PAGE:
Decades on, Israel tries to bury its darkest times

Jonathan Cook

The debate about 1948 war and what constitutes truth and myth from that period still provokes raw emotions. Israelis fear, and Palestinians crave, a clearer picture of the past because it would powerfully illuminate the present. It might also influence the international community’s proposed solutions for the conflict.

That is why the unearthing of an Israeli soldier’s letter from 1948 detailing what was probably the war’s worst massacre – one long buried by Israel – is of more than historical significance. Written by Shabtai Kaplan, a soldier and journalist, the letter confirms long-held suspicions of a massacre – one that dwarfs Deir Yassin – at Dawaymeh, near Hebron. Soldiers executed hundreds of men, women and children who offered no resistance.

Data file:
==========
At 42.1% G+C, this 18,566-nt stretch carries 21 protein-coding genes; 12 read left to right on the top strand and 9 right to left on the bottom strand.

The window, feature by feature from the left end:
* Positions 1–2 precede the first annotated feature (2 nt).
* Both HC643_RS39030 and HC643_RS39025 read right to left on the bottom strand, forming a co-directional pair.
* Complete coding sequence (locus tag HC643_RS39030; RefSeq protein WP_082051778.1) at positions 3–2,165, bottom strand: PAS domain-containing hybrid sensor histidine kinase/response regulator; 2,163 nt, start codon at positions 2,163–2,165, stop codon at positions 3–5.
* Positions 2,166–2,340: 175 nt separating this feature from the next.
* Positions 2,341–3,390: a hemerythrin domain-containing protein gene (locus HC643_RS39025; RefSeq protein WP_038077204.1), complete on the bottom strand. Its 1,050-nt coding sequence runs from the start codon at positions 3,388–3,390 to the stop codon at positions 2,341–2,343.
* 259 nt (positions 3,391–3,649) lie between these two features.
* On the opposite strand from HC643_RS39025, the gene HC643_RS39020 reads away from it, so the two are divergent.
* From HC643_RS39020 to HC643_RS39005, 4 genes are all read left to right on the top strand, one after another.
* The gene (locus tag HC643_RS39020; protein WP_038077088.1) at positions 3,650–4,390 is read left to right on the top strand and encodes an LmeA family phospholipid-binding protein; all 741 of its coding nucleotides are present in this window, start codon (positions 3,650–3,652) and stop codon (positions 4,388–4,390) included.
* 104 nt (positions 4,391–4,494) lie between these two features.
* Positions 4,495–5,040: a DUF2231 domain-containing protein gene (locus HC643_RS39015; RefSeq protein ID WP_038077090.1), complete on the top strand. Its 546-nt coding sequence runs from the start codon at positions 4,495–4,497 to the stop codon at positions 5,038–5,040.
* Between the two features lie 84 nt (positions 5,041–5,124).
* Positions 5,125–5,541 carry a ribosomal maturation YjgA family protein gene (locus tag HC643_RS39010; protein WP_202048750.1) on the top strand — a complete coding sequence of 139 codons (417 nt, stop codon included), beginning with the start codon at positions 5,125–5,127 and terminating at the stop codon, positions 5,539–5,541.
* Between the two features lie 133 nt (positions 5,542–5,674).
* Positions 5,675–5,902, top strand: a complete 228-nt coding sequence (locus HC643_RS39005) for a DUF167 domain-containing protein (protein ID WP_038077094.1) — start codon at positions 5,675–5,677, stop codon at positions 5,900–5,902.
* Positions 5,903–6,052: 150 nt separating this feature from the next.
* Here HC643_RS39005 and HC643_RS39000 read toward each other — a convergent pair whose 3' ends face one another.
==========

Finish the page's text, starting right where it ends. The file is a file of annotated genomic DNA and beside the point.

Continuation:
It comes as Moshe Yaalon, the defence minister, this week accused Breaking the Silence, an Israeli organisation that exposes military abuses, of “treason” for collecting evidence from the army’s current whistle-blowers.

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